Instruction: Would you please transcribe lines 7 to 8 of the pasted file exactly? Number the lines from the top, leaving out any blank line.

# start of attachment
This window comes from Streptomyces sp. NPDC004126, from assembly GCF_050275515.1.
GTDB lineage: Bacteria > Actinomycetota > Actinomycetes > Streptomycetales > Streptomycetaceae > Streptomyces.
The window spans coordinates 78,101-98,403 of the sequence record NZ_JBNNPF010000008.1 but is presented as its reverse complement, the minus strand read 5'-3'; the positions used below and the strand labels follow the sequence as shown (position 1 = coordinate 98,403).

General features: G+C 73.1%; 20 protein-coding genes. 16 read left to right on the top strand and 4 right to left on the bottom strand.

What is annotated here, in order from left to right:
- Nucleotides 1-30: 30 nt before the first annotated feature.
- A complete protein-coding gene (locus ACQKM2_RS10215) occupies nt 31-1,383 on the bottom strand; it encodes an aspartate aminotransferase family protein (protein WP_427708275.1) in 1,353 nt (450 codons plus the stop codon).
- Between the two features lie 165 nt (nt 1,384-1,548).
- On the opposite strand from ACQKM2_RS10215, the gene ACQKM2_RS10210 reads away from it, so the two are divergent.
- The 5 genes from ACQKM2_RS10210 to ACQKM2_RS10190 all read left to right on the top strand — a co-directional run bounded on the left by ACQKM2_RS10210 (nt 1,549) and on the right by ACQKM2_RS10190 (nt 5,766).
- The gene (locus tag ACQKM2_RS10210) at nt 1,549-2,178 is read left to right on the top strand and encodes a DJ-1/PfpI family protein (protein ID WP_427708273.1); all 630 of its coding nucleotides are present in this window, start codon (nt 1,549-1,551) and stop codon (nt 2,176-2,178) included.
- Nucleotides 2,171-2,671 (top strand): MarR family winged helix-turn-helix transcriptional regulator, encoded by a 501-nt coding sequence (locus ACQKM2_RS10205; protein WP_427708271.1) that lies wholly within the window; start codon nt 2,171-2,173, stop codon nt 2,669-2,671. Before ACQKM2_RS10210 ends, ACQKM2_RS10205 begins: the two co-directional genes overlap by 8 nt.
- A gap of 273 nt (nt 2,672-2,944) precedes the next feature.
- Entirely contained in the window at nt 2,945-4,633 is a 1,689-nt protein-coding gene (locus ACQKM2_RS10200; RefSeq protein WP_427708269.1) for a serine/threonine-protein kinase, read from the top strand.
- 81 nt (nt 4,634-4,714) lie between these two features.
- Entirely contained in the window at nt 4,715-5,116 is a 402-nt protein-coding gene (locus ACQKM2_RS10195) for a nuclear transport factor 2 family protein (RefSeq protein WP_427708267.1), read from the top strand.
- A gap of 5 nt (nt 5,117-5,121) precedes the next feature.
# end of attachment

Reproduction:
- A complete protein-coding gene (locus ACQKM2_RS10215) occupies nt 31-1,383 on the bottom strand; it encodes an aspartate aminotransferase family protein (protein WP_427708275.1) in 1,353 nt (450 codons plus the stop codon).
- Between the two features lie 165 nt (nt 1,384-1,548).